You’ll slowly unlock new weapons that will begin to expand the nooks and crannies of the world as you head backwards and forwards. Thankfully the rate with which these are given to you is a little slower. Some games get too excited and before you’ve even made it halfway through you have 90% of the tools you’ll need. Instead Iconoclasts lets you fully experience the last weapon before you move on to the newer one.
Throw into this mix the fact that you will be able to unlock and craft “Tweaks”. These are small little mods that make minor changes to your abilities such as speed, wrench spinning and how long you can hold your breath. You make these by unlocking materials in hidden chests around the world. You can equip three different Tweaks and when you take damage they will shatter. Thankfully they aren’t gone for ever as they will come back as you kill enemies.
“How each companion will take part in the boss battles will also be different each time.”
Along your journey you’ll also begin to expand your party of misfits. Including the previously mentioned pirate, Mina, each new character will periodically enter and exit your team. Besides adding their voice to the sometimes lengthy and text heavy cutscenes, the companions find their time to shine in the great and varied boss battles.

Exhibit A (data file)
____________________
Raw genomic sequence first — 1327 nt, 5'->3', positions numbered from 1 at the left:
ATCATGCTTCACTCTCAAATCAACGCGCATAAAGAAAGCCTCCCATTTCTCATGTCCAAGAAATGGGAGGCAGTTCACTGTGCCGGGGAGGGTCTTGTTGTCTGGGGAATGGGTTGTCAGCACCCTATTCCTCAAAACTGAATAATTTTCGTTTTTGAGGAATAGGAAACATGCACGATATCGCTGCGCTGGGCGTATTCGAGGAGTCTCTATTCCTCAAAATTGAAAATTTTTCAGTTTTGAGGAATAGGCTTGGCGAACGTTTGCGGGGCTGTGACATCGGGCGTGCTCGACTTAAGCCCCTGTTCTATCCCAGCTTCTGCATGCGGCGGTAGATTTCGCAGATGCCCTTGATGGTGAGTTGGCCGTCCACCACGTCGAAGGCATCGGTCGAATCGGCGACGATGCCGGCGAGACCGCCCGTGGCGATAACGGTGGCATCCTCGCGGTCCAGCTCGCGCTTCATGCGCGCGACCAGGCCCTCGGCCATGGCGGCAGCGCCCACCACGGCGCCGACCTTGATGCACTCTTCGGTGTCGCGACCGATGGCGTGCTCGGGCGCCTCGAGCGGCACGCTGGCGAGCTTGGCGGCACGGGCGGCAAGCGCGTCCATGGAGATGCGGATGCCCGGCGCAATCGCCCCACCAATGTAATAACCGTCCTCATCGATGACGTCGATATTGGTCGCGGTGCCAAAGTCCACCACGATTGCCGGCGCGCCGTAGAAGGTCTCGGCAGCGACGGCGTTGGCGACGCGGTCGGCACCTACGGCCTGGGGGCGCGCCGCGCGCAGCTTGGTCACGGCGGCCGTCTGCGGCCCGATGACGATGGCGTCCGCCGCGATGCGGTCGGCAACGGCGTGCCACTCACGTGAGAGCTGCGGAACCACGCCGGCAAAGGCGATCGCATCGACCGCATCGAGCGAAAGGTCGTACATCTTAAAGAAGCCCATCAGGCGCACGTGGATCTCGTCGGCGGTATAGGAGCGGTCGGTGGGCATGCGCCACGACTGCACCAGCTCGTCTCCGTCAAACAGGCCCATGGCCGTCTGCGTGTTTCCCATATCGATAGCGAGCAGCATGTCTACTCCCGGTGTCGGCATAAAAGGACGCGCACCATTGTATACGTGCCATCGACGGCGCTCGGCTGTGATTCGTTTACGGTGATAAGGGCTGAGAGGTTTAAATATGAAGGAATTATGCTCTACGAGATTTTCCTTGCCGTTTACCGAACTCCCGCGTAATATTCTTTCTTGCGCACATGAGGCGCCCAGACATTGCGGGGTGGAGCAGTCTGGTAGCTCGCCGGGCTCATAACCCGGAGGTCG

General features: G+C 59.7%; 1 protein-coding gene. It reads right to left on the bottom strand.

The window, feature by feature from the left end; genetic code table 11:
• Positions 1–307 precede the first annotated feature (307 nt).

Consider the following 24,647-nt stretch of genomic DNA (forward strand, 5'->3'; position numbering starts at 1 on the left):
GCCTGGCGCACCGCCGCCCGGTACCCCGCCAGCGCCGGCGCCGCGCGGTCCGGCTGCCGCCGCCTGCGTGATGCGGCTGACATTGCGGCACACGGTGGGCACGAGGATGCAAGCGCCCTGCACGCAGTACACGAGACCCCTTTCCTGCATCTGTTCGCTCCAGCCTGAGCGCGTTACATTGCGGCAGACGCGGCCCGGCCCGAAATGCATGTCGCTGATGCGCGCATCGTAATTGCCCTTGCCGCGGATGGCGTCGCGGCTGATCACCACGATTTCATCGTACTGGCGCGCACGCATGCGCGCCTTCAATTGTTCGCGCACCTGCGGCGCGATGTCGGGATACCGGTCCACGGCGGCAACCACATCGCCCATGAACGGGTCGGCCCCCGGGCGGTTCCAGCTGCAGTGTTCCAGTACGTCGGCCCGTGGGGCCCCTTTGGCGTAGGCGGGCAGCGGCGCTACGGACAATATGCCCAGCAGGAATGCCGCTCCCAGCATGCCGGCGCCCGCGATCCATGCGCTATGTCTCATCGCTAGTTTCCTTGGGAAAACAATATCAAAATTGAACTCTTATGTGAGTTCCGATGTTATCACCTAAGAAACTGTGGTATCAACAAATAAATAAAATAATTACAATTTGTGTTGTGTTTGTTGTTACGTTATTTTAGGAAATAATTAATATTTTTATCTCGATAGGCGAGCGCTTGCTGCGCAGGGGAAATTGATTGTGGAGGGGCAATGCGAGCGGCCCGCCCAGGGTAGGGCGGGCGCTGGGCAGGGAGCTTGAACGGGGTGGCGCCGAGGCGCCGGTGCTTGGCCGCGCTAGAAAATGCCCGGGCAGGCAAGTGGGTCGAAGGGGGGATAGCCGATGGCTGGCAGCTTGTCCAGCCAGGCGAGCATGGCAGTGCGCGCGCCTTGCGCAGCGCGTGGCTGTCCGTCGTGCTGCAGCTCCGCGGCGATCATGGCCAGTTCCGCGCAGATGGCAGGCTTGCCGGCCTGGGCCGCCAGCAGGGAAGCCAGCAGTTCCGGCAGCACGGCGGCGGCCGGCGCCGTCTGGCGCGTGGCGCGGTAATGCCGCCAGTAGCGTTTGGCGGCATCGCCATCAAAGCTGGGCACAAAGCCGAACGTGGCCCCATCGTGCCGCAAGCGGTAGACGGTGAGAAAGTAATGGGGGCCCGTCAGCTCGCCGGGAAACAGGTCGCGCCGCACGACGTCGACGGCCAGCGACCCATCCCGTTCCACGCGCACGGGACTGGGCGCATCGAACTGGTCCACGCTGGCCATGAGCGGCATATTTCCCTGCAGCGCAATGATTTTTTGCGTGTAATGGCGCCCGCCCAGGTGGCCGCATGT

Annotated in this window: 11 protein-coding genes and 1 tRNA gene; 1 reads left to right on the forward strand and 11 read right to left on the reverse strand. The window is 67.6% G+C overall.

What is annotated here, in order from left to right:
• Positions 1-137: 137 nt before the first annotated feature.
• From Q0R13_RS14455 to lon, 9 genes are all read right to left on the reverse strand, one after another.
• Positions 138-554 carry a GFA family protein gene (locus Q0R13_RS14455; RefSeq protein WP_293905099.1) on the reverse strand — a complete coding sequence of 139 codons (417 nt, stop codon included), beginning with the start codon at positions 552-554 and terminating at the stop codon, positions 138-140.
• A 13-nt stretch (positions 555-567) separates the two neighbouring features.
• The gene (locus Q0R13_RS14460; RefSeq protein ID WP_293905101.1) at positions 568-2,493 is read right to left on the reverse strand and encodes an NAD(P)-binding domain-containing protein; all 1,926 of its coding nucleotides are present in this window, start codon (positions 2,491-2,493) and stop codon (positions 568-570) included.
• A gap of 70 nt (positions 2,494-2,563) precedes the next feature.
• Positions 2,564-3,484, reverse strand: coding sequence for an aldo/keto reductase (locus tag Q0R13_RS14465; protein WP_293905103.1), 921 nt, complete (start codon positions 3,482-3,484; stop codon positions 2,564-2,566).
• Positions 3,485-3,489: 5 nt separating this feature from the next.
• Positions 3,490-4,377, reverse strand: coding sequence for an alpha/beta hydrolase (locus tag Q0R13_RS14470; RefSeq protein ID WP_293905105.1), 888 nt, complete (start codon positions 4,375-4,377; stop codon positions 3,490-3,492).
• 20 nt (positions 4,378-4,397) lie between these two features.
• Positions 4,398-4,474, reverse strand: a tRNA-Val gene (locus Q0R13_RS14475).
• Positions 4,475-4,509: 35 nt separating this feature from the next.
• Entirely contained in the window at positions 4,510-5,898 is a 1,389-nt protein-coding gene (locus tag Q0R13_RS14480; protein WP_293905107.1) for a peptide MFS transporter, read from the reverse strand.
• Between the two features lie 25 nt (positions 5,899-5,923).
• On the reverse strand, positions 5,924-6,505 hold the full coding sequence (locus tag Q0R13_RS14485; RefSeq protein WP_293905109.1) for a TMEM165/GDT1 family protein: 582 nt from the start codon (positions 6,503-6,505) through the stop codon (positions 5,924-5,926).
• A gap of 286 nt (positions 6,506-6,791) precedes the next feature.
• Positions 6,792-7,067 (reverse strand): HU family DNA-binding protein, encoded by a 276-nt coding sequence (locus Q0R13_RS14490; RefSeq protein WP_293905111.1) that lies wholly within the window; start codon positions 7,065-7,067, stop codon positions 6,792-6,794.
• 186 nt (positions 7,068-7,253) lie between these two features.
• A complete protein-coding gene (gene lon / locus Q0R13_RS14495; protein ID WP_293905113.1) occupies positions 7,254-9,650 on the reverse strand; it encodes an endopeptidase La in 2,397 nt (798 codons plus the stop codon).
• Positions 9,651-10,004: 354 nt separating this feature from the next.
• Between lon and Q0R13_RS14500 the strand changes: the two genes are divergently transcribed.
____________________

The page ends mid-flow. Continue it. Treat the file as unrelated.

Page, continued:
How each companion takes part in boss battles will also be different each time. One battle sees you playing tag with Mina to operate different parts of a machine and using their specific weapons, while another forces you to position your enemy in the area of attack of your white haired zealot companion, Royal.
The game definitely takes everything about those older titles like Castlevania and Metroid and then injects a lot of things that we’ve learnt about gaming in the last few decades, especially about how to deftly weave a narrative. The most surprising thing you’ll find here is the length with the game coming in at around 14 hours of campaign.
I would say only twice did I find myself stuck, running back and forth, and boss battles usually take a maximum of two restarts to grasp the mechanics and start leaping around the screen like you own the place. This game oozes fun and you’ll not even notice the time burning away. Although at times that can grind to a halt to work through the text heavy dialogue of the plot. Thankfully the story is interesting enough to pull you along but boss checkpoints are usually before the cutscene introducing them. You need to know that pushing Start will let you skip these sections of dialogue—I learnt that way too late into the game.
- Tight platforming and puzzles.
- Interesting and bizarre narrative.
- Colourful and fun art style.
- Great characters.
- Classic metroidvania with fresh ideas.
- Lots of backtracking through the same environments.
- Cutscenes can feel drawn out and confusing.
Having lived through the golden era of side scrolling, I like to think I know what makes a good “metroidvania”, and in my opinion Iconoclasts captures the essence of these games. Its hands off approach to teaching you the ropes makes you feel like a 2D badass who is just too smart for the puzzles being thrown at you. It then swoops the plot for a gut punch that makes you feel like you’re watching a David Lynch movie on zero sleep. And lest we forget, made by one person—it is mind boggling.